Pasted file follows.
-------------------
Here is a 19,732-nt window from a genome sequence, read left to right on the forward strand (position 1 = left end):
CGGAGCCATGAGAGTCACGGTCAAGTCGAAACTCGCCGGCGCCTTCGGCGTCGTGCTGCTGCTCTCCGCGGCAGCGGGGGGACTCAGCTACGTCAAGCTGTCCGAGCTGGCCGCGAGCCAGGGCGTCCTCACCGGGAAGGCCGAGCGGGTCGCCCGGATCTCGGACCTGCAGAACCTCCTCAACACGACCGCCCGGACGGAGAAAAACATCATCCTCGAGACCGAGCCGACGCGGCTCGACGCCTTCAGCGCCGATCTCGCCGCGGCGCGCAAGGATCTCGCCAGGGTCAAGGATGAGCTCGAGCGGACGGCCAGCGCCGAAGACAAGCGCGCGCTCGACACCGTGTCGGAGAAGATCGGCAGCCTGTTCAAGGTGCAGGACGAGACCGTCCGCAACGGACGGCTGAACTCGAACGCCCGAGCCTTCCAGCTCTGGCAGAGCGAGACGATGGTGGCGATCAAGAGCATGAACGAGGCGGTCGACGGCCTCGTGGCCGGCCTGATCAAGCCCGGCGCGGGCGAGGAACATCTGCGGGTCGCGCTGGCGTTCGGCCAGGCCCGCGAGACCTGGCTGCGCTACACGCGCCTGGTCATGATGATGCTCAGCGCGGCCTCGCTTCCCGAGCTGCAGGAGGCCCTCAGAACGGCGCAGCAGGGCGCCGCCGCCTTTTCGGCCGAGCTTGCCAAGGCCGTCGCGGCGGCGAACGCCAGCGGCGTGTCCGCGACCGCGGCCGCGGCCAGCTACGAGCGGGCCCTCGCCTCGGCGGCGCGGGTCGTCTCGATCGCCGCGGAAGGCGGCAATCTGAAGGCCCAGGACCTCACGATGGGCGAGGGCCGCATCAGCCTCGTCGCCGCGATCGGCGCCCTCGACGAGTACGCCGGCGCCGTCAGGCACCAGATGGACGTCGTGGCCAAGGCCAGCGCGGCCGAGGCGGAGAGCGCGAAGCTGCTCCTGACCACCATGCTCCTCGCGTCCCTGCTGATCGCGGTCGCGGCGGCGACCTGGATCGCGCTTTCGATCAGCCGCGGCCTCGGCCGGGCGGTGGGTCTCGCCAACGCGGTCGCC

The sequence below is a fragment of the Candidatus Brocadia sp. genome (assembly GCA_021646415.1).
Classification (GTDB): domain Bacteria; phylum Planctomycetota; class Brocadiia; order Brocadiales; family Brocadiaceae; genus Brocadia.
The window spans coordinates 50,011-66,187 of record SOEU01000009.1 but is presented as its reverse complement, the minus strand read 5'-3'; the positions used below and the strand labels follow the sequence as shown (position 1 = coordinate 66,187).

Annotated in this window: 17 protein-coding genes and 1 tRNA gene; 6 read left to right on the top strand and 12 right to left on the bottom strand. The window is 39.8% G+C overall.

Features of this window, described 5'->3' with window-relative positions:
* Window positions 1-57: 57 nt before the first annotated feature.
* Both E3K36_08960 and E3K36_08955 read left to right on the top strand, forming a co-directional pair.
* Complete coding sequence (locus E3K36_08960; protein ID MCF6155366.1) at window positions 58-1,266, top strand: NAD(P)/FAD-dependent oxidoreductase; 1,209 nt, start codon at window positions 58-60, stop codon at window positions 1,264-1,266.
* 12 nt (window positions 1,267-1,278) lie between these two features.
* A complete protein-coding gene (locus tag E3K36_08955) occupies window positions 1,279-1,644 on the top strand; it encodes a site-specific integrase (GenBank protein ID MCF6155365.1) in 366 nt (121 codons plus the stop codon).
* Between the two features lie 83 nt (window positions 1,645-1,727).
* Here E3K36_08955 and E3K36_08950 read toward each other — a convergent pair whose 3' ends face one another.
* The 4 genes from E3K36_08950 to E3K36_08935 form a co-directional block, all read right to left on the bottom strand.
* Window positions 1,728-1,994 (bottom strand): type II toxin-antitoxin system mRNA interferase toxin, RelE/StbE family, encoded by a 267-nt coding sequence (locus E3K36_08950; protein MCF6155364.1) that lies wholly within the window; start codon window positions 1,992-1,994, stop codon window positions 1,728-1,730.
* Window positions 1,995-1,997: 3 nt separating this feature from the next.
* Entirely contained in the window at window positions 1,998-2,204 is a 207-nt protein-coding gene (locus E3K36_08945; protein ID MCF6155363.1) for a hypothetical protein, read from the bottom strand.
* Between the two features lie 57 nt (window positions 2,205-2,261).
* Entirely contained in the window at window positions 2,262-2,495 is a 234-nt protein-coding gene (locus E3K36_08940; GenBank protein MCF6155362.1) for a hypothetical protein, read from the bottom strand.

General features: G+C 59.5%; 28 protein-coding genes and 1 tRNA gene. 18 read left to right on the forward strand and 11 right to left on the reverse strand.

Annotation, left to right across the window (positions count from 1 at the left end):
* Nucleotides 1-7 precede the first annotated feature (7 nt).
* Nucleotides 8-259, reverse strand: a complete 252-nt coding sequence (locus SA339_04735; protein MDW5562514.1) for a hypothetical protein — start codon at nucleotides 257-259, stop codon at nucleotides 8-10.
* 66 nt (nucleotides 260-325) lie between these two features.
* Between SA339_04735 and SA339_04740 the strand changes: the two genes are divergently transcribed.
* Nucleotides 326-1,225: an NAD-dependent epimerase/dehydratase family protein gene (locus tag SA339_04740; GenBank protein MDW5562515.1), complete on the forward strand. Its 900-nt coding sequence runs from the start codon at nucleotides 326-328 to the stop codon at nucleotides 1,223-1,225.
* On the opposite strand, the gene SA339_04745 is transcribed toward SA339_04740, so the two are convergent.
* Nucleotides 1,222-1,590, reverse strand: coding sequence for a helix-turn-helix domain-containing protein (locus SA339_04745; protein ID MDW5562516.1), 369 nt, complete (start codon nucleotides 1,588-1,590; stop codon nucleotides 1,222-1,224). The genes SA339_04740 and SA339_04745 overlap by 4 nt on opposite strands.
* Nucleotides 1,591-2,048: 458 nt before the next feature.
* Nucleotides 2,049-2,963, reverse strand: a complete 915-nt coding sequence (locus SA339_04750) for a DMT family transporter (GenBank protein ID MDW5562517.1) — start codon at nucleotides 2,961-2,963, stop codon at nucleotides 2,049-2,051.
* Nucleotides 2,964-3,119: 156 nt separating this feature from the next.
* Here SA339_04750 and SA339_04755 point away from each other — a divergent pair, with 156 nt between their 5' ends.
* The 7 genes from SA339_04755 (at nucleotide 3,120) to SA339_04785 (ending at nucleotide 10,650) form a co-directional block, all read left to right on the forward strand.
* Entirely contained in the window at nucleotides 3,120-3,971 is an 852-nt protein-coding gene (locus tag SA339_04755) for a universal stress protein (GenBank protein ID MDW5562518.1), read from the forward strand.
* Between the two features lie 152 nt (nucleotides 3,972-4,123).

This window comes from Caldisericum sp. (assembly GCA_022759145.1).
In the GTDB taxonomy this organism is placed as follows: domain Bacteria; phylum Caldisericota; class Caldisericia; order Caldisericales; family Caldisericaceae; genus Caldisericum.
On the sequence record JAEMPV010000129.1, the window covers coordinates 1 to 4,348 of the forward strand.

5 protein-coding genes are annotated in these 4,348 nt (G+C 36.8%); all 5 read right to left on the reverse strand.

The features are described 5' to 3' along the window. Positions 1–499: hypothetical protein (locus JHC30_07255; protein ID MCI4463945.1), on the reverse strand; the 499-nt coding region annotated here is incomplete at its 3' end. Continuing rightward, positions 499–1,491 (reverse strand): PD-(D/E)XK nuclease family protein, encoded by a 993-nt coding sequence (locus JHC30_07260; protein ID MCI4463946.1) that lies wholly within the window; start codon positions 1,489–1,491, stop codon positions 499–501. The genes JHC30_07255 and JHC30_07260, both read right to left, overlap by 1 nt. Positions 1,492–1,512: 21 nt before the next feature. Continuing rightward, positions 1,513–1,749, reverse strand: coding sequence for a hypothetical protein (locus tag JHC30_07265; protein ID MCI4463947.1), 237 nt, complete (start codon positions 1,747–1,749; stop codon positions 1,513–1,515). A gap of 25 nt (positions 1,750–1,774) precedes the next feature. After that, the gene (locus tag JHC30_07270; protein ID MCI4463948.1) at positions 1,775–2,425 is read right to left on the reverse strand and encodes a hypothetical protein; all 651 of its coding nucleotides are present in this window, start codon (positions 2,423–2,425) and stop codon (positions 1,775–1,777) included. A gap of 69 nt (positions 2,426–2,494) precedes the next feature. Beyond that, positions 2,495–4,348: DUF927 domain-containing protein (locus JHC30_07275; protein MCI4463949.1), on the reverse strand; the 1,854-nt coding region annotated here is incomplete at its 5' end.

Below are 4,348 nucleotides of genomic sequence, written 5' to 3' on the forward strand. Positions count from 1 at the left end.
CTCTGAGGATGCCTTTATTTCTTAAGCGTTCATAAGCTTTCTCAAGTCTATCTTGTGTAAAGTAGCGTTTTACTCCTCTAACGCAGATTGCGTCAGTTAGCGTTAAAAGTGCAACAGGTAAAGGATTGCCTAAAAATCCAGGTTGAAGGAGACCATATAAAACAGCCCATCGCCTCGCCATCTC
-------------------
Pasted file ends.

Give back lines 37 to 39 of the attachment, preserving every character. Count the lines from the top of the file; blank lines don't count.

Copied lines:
This window comes from Caldisericum sp. (assembly GCA_022759145.1).
In the GTDB taxonomy this organism is placed as follows: domain Bacteria; phylum Caldisericota; class Caldisericia; order Caldisericales; family Caldisericaceae; genus Caldisericum.
On the sequence record JAEMPV010000129.1, the window covers coordinates 1 to 4,348 of the forward strand.